While there are many myths and misconceptions, hypnotherapy is a very real process that can be used as a therapeutic tool. Hypnosis has been shown to have medical and therapeutic benefits, most notably in the reduction of pain and anxiety and depression.
Do you feel there’s a lineage between your work in music and hypnotherapy? How do these two professions intertwine?
My intention through my music and DJ sets is to make the crowd lose their shit, sweat a lot and forget about all their problems which can be compared to a trance-like mental state which is also a state of Hypnosis.
Let me explain it in a better way: when you are listening to music, enjoying it and moving your body, the moment you forget the environment and start to see some other pictures in your mind, get goosebumps and enter that trance-like state: that’s hypnosis. These moments can be very profound and healing.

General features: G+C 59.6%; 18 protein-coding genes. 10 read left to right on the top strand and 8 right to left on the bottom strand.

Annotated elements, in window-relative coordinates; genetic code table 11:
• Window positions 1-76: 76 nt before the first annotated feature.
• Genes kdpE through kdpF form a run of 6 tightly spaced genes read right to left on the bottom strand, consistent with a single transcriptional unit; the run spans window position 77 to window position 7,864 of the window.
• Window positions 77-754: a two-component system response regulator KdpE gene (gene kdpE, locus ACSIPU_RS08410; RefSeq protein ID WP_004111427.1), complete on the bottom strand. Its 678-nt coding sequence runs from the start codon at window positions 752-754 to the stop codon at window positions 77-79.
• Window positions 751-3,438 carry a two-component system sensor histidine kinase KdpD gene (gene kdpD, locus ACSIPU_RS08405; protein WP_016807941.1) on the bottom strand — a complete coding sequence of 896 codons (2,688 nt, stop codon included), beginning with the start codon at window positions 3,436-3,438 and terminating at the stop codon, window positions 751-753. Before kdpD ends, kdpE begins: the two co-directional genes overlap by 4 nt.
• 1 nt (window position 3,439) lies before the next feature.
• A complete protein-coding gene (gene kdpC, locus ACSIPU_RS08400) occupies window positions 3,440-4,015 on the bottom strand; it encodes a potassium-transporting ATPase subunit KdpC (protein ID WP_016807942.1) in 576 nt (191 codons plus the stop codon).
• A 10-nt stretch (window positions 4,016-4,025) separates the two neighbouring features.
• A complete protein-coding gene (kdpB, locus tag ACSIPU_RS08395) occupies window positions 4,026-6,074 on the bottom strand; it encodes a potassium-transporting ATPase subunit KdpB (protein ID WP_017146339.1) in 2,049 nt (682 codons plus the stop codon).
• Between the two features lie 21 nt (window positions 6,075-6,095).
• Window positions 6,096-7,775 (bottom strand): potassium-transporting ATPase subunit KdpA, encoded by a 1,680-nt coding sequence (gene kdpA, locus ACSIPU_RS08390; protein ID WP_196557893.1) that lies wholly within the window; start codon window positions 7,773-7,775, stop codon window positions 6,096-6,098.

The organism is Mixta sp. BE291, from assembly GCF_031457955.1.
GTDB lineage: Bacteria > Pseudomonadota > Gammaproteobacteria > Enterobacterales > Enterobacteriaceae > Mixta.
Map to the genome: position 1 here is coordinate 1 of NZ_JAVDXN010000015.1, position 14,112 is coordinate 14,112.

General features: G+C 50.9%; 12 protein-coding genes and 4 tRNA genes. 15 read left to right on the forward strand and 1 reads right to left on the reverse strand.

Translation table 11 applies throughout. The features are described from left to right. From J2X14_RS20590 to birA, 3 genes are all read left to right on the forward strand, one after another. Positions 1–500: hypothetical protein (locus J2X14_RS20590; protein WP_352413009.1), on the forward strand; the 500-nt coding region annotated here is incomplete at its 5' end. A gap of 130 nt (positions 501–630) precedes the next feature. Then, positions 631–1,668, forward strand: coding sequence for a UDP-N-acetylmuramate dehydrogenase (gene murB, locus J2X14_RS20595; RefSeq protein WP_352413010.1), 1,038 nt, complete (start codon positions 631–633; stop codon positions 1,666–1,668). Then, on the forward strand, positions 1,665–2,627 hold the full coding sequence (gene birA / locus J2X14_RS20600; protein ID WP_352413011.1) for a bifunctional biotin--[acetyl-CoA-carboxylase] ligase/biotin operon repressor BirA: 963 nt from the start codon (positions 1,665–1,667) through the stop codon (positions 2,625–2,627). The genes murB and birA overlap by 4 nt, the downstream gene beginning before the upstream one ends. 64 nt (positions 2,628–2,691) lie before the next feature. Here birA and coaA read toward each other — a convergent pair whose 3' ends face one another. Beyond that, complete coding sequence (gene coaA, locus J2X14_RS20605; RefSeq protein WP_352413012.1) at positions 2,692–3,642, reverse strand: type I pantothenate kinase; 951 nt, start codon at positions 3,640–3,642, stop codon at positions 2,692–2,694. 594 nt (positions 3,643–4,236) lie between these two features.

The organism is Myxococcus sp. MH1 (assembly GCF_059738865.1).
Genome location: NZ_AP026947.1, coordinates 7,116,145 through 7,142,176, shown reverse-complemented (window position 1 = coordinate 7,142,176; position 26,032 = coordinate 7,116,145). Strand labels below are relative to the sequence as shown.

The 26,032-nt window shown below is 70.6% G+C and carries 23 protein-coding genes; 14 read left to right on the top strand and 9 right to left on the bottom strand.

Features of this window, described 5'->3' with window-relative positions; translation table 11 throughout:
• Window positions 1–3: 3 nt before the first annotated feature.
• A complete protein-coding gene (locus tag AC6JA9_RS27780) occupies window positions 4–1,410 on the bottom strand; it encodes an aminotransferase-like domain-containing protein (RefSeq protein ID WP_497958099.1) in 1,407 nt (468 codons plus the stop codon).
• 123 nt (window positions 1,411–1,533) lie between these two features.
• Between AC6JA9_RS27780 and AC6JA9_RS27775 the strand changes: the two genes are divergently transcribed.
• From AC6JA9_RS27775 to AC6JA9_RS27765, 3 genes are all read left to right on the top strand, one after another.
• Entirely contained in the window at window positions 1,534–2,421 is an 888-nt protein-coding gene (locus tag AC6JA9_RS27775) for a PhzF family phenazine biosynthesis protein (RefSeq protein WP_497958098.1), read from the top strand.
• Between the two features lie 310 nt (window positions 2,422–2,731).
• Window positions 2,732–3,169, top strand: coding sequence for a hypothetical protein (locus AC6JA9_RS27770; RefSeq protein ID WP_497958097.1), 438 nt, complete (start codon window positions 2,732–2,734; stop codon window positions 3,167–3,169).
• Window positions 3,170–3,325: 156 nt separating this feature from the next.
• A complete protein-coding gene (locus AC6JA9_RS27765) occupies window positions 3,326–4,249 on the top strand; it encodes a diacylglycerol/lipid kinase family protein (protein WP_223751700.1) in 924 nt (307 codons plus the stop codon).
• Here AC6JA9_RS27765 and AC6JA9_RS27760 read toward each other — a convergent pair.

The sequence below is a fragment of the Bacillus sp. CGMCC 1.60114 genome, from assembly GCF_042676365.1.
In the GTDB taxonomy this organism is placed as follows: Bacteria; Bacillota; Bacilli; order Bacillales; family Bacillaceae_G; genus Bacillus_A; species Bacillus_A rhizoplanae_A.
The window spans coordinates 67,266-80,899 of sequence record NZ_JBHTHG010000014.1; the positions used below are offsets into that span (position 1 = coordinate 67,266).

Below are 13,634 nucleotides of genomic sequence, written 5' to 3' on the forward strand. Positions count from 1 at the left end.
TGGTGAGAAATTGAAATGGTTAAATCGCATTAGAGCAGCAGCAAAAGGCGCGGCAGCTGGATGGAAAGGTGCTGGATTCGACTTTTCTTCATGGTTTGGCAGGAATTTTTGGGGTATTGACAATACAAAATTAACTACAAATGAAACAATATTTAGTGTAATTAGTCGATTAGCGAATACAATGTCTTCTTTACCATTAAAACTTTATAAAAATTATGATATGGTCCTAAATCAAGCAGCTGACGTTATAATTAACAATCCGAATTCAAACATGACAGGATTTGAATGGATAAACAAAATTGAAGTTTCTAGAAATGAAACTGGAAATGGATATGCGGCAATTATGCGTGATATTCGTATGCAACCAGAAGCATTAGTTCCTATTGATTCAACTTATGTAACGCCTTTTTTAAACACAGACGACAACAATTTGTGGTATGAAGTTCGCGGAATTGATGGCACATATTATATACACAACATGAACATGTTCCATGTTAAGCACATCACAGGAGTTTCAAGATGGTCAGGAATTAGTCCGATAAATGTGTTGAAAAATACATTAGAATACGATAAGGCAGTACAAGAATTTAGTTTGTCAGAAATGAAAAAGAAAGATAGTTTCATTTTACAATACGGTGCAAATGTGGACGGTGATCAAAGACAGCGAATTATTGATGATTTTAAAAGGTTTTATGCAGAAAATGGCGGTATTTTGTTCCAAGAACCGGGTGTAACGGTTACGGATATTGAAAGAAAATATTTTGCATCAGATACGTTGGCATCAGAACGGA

Hypnosis is an altered state of mind. Every one of us is in hypnosis now and then. Even animals.
As a touring DJ with a busy schedule, how has your background and education in mental health benefited you personally? Did you find it easy to apply what you’ve learnt to your own mental health?
My educational background in mental health has definitely impacted my DJ career in a very positive way. I used to be a very anxious person but now thanks to stress management techniques I’ve learned over the past year, I’ve become calmer even in really stressful moments and I’ve learned to self-soothe and manage my mental mess better.
Of course sometimes it gets tough to be zen all the time, I’m not a monk yet (laughs), especially when I’m touring with no sleep and having to run to catch a flight. But I always remind myself that these mind management tools are effective in any situation in my life.
When it comes to looking after your mental health, what’s the most important piece of advice you’d give to people in the music industry?
I would tell the whole scene to normalise talking about mental health in the electronic music industry. To get educated about mental health, follow educators online and use social media to spread awareness and learn more about it.